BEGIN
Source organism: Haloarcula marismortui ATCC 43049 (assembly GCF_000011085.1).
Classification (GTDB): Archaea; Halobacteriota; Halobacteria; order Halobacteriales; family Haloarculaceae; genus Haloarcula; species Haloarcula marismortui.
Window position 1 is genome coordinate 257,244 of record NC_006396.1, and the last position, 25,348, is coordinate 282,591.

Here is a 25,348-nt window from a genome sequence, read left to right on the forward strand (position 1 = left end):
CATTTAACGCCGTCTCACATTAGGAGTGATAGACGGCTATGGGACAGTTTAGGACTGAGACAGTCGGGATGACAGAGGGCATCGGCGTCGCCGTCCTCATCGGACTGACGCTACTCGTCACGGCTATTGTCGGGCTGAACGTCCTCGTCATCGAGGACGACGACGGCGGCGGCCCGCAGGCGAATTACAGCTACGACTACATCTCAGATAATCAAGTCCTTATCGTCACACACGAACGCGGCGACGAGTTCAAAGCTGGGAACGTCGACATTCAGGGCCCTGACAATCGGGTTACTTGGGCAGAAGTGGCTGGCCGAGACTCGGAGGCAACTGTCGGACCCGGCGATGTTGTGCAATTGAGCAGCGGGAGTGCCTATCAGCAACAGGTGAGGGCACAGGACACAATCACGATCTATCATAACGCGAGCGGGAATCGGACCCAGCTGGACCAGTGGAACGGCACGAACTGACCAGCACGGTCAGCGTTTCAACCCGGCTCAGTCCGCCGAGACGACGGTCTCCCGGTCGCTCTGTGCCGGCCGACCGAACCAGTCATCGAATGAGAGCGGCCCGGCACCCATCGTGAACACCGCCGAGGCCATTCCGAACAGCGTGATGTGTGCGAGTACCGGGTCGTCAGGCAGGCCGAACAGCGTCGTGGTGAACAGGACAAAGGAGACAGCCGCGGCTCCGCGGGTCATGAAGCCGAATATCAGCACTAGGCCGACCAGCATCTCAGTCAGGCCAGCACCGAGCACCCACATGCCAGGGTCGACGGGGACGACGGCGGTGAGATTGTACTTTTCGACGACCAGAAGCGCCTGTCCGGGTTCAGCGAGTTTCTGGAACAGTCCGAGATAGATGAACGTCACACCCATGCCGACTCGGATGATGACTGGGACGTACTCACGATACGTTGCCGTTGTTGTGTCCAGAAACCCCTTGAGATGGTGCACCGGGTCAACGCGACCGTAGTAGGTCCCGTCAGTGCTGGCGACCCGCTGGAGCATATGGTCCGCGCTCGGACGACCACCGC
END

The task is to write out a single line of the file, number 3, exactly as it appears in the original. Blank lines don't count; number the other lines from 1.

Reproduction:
Window position 1 is genome coordinate 257,244 of record NC_006396.1, and the last position, 25,348, is coordinate 282,591.